The CLEVELAND DIETETIC ASSOCIATION is dedicated to raising the professional standards of Cleveland-area dietitians, and educating the public on healthier eating habits. Lula Graves, supervisor of dietians at Lakeside Hospital, formed the Association in 1915. Its initial purpose was to promote the employment of trained dietitians in area hospitals. Early members also included home-economics teachers and restaurant managers. The CDA developed slowly until 1923, when E. M. Geraghty assumed the presidency. Under Geraghty, membership was limited to hospital dietitians. The emphasis on training increased when in 1927 the first internship program, "School of Dietetics," was introduced at Lakeside Hospital. Members gained experience in diet kitchen, diabetic clinic, and administration problems. In 1934 the association adopted the rules of the Ohio Dietetic Association constitution, reopening membership to all dietitians and setting regulations for officers, elections, committees, dues, and meeting requirements. Throughout the 1940s, publicity and recruitment programs were begun, reaching to the high school level. In 1949 the Association presented a panel discussion on diabetic management; its success established a close working partnership with the Diabetes Association of Greater Cleveland. During the 1950s the association continued to increase its activities through participation in CIVIL DEFENSE. Disaster feeding programs, such as Disaster Relief, Emergency Food Shelf, and Water Purification were designed to feed victims of a natural disaster or wartime attack.

In the 1960s the CDA increased its effort to educate the public on matters of nutrition. Listings and descriptions of nutrition books were made available to the CLEVELAND PUBLIC LIBRARY. In 1964 the Dial-a-Dietitian Committee was formed. Based on similar programs in other cities, the program offered professional answers over the phone to questions about nutrition, food preparation, medical diets, etc. Because of its overwhelming success, the CDA decided to reduce other aspects of its publicity campaign. In 1967 the Association held its Tenth Annual Food Fair for the exchanging of institutional recipes. During the 1970s the CDA expanded its awards and scholarships program, and with the annual designation of Nutrition Week by the mayor of Cleveland (later replaced by National Nutrition Month, held each March), it continued to work on the promotion of healthier eating habits among Clevelanders. Each year during National Nutrition Week, dietitians and university lecturers are scheduled to speak on such topics as diet therapy, nutrition, and health, and tours are given of health facilities in the Cleveland area. In 2005 the Association had 300 members. It continued to operate a nutrition hotline as well as providing a variety of community education programs.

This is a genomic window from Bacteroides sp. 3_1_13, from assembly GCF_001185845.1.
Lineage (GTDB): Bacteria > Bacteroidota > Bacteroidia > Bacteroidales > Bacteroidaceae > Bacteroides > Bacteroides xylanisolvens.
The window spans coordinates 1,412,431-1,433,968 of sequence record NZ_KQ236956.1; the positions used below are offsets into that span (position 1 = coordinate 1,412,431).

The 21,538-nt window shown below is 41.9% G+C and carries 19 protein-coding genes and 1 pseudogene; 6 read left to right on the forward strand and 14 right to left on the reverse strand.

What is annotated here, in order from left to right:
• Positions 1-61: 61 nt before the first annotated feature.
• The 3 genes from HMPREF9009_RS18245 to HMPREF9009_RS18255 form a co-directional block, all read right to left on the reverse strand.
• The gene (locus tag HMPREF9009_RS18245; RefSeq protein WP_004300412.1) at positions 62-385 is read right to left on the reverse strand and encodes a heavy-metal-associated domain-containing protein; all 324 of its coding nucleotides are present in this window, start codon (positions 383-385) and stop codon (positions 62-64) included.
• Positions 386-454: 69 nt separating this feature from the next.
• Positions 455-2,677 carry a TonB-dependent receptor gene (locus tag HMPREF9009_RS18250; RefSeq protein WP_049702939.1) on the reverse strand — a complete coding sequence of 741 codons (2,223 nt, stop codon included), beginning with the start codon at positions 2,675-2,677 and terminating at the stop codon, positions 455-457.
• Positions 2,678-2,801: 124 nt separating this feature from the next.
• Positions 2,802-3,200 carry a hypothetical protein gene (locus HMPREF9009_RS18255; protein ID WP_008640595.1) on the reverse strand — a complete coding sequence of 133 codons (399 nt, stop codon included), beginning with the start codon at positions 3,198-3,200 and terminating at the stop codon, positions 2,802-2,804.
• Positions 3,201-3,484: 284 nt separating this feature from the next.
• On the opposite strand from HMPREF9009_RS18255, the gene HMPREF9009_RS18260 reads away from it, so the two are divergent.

Cleveland Dietetic Assn. Records, WRHS.

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